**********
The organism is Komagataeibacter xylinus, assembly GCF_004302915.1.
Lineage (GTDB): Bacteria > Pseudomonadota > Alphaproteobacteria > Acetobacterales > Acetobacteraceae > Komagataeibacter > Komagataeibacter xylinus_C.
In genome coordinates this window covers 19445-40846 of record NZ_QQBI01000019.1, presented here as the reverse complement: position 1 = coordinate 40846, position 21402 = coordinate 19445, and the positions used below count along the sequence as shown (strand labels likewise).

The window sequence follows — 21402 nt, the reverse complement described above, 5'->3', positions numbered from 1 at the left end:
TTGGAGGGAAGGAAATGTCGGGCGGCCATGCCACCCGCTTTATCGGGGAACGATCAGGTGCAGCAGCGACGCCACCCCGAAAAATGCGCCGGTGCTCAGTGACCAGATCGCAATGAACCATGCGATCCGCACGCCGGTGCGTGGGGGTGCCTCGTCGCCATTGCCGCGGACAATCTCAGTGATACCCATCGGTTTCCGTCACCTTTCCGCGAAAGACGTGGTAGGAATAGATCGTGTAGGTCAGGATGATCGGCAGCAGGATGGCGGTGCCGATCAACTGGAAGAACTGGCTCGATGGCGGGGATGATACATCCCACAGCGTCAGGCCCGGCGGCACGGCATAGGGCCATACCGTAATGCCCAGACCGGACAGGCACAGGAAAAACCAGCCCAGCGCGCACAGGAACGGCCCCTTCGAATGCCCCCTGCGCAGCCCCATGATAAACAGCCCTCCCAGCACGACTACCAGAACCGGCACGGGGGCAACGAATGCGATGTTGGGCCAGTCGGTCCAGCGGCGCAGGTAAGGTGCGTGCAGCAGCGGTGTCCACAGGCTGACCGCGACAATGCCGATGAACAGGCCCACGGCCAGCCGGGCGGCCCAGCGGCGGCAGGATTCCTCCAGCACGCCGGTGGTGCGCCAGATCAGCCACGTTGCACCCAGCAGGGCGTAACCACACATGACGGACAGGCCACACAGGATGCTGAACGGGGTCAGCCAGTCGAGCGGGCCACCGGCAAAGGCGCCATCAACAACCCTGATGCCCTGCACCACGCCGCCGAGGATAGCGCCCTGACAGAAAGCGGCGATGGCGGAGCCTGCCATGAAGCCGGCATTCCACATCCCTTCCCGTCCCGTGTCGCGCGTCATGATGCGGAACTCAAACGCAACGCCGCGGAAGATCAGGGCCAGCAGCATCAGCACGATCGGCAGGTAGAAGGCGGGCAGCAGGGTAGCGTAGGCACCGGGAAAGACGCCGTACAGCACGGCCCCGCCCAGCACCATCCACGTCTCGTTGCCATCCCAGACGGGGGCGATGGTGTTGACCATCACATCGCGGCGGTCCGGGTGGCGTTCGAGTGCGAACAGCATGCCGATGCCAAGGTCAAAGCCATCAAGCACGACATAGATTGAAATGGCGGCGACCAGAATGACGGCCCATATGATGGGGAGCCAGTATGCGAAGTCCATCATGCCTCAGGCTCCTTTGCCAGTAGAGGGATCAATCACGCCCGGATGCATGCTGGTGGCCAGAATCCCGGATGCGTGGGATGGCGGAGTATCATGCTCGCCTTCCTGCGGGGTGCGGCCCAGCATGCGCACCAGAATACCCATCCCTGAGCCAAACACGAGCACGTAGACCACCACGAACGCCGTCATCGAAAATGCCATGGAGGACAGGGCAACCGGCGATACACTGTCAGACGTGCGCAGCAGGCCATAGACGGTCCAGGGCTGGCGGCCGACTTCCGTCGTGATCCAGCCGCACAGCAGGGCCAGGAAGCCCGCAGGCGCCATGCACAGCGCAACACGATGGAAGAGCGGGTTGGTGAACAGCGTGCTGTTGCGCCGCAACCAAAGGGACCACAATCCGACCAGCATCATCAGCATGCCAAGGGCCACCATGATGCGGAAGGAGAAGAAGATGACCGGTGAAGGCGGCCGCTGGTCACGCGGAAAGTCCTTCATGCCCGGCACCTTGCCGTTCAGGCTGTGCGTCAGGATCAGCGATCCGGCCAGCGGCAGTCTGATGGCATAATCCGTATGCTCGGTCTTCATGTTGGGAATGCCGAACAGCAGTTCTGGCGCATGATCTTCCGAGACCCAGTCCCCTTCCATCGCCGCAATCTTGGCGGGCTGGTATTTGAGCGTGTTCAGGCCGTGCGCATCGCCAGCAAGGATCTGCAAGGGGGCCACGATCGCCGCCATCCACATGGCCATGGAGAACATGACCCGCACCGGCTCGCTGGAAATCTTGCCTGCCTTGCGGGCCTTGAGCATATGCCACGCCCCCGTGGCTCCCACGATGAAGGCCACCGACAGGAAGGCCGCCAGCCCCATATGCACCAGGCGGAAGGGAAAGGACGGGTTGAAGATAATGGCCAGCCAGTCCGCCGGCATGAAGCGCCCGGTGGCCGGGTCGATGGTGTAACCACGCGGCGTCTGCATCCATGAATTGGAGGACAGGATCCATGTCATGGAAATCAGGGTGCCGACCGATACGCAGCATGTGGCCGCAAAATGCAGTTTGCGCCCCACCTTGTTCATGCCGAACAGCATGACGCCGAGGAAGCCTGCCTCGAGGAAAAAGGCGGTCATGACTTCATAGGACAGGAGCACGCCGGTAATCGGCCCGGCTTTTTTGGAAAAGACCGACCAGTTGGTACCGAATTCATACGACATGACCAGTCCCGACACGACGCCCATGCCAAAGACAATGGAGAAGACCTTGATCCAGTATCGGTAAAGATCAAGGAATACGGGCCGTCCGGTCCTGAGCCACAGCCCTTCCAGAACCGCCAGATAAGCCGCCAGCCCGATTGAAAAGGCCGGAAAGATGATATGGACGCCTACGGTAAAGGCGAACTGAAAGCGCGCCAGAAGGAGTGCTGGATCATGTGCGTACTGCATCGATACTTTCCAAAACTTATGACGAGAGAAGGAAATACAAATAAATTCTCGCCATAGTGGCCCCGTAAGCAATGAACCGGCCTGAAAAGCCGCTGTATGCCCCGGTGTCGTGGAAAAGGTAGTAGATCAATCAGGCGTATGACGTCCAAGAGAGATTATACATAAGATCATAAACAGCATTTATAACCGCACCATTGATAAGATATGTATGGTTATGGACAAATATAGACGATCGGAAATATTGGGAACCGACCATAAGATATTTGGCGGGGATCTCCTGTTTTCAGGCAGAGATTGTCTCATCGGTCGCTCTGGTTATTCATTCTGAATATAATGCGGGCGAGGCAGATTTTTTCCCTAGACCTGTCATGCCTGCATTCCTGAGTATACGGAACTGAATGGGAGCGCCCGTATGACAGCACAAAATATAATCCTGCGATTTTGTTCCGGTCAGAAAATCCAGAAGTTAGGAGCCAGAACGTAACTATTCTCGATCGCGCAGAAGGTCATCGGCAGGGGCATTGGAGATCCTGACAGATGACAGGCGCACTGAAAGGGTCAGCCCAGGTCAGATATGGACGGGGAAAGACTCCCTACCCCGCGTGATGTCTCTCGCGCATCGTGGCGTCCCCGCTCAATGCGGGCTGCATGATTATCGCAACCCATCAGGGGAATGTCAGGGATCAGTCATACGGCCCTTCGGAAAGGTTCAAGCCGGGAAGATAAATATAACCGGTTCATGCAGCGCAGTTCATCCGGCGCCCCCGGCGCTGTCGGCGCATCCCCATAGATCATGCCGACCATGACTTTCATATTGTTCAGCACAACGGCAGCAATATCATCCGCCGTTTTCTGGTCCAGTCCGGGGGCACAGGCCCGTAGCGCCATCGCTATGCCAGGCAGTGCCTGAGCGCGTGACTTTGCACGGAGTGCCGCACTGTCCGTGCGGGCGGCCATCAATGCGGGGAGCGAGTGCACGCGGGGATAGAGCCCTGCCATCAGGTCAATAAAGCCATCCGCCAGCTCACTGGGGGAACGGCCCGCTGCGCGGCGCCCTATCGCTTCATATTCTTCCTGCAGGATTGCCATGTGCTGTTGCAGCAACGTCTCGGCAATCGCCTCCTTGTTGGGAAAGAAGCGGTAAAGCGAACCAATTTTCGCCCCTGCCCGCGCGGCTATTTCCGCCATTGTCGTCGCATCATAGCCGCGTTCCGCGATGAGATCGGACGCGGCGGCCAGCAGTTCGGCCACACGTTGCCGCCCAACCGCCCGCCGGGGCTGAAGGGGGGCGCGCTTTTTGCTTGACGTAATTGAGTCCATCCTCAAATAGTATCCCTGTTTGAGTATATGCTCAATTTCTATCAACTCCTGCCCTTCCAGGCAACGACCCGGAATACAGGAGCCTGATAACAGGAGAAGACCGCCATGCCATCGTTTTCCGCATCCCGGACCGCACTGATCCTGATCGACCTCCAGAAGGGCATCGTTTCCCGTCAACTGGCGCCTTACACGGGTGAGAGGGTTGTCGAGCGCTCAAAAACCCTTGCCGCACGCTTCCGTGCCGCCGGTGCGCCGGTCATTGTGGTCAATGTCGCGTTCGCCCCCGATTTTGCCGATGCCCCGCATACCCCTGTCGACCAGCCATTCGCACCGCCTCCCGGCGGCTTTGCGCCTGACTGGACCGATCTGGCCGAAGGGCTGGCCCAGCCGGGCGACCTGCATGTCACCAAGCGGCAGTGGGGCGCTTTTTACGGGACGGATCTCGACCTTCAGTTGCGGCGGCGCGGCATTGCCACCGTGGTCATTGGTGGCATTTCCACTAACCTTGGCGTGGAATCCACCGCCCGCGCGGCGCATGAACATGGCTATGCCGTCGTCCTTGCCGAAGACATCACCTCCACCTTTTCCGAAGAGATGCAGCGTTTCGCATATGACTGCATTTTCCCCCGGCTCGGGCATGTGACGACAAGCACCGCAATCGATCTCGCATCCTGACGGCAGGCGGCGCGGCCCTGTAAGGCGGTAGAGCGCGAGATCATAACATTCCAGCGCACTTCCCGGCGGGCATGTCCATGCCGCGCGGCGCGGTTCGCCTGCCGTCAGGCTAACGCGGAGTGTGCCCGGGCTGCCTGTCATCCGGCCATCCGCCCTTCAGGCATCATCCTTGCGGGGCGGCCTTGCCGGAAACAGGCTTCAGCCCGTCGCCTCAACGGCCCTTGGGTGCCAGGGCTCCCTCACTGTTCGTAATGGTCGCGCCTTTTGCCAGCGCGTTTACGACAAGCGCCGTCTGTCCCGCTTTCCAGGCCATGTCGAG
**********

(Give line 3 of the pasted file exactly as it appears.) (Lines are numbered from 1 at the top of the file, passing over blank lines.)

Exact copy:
In genome coordinates this window covers 19445-40846 of record NZ_QQBI01000019.1, presented here as the reverse complement: position 1 = coordinate 40846, position 21402 = coordinate 19445, and the positions used below count along the sequence as shown (strand labels likewise).